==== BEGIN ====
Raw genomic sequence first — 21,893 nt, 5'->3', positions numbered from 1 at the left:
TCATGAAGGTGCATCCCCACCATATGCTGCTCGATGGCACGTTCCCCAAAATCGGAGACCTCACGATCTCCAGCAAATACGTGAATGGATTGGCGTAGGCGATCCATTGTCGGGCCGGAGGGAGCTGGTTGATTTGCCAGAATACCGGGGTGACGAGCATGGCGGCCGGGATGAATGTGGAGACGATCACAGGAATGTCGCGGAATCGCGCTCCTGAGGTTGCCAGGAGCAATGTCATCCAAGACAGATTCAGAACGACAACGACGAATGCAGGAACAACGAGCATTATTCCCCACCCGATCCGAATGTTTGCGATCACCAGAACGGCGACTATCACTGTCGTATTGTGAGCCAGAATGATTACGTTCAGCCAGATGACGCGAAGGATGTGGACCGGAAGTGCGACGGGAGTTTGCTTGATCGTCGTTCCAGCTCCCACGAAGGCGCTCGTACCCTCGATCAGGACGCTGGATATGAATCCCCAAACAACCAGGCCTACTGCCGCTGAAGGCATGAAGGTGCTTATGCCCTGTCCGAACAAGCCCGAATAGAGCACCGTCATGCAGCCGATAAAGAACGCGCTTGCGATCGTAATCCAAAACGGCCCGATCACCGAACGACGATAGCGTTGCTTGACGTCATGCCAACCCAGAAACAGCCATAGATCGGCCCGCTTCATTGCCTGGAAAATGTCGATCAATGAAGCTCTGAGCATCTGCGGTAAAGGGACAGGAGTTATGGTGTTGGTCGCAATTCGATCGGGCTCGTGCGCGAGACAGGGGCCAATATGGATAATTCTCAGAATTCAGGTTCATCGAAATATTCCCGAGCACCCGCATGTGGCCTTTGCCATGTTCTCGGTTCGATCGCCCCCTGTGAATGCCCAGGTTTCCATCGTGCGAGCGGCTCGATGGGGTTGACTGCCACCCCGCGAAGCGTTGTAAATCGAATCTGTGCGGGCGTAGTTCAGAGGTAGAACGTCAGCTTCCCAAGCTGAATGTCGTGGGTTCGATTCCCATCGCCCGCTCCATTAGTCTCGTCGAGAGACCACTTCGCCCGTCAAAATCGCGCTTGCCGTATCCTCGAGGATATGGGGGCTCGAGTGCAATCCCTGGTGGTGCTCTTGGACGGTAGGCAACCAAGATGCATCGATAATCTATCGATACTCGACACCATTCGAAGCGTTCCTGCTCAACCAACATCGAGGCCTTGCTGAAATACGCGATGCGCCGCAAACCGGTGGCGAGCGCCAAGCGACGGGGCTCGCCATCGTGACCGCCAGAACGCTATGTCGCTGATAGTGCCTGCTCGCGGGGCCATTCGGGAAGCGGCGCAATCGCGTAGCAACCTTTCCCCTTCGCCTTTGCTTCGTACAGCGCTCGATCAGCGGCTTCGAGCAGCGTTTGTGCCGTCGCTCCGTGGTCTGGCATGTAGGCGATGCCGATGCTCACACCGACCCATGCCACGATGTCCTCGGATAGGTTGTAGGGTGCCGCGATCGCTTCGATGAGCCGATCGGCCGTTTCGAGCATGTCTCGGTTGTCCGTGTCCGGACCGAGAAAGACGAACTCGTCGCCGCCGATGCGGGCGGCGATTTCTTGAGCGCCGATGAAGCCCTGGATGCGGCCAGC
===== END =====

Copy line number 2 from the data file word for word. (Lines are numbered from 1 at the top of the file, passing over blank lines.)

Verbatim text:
TCATGAAGGTGCATCCCCACCATATGCTGCTCGATGGCACGTTCCCCAAAATCGGAGACCTCACGATCTCCAGCAAATACGTGAATGGATTGGCGTAGGCGATCCATTGTCGGGCCGGAGGGAGCTGGTTGATTTGCCAGAATACCGGGGTGACGAGCATGGCGGCCGGGATGAATGTGGAGACGATCACAGGAATGTCGCGGAATCGCGCTCCTGAGGTTGCCAGGAGCAATGTCATCCAAGACAGATTCAGAACGACAACGACGAATGCAGGAACAACGAGCATTATTCCCCACCCGATCCGAATGTTTGCGATCACCAGAACGGCGACTATCACTGTCGTATTGTGAGCCAGAATGATTACGTTCAGCCAGATGACGCGAAGGATGTGGACCGGAAGTGCGACGGGAGTTTGCTTGATCGTCGTTCCAGCTCCCACGAAGGCGCTCGTACCCTCGATCAGGACGCTGGATATGAATCCCCAAACAACCAGGCCTACTGCCGCTGAAGGCATGAAGGTGCTTATGCCCTGTCCGAACAAGCCCGAATAGAGCACCGTCATGCAGCCGATAAAGAACGCGCTTGCGATCGTAATCCAAAACGGCCCGATCACCGAACGACGATAGCGTTGCTTGACGTCATGCCAACCCAGAAACAGCCATAGATCGGCCCGCTTCATTGCCTGGAAAATGTCGATCAATGAAGCTCTGAGCATCTGCGGTAAAGGGACAGGAGTTATGGTGTTGGTCGCAATTCGATCGGGCTCGTGCGCGAGACAGGGGCCAATATGGATAATTCTCAGAATTCAGGTTCATCGAAATATTCCCGAGCACCCGCATGTGGCCTTTGCCATGTTCTCGGTTCGATCGCCCCCTGTGAATGCCCAGGTTTCCATCGTGCGAGCGGCTCGATGGGGTTGACTGCCACCCCGCGAAGCGTTGTAAATCGAATCTGTGCGGGCGTAGTTCAGAGGTAGAACGTCAGCTTCCCAAGCTGAATGTCGTGGGTTCGATTCCCATCGCCCGCTCCATTAGTCTCGTCGAGAGACCACTTCGCCCGTCAAAATCGCGCTTGCCGTATCCTCGAGGATATGGGGGCTCGAGTGCAATCCCTGGTGGTGCTCTTGGACGGTAGGCAACCAAGATGCATCGATAATCTATCGATACTCGACACCATTCGAAGCGTTCCTGCTCAACCAACATCGAGGCCTTGCTGAAATACGCGATGCGCCGCAAACCGGTGGCGAGCGCCAAGCGACGGGGCTCGCCATCGTGACCGCCAGAACGCTATGTCGCTGATAGTGCCTGCTCGCGGGGCCATTCGGGAAGCGGCGCAATCGCGTAGCAACCTTTCCCCTTCGCCTTTGCTTCGTACAGCGCTCGATCAGCGGCTTCGAGCAGCGTTTGTGCCGTCGCTCCGTGGTCTGGCATGTAGGCGATGCCGATGCTCACACCGACCCATGCCACGATGTCCTCGGATAGGTTGTAGGGTGCCGCGATCGCTTCGATGAGCCGATCGGCCGTTTCGAGCATGTCTCGGTTGTCCGTGTCCGGACCGAGAAAGACGAACTCGTCGCCGCCGATGCGGGCGGCGATTTCTTGAGCGCCGATGAAGCCCTGGATGCGGCCAGC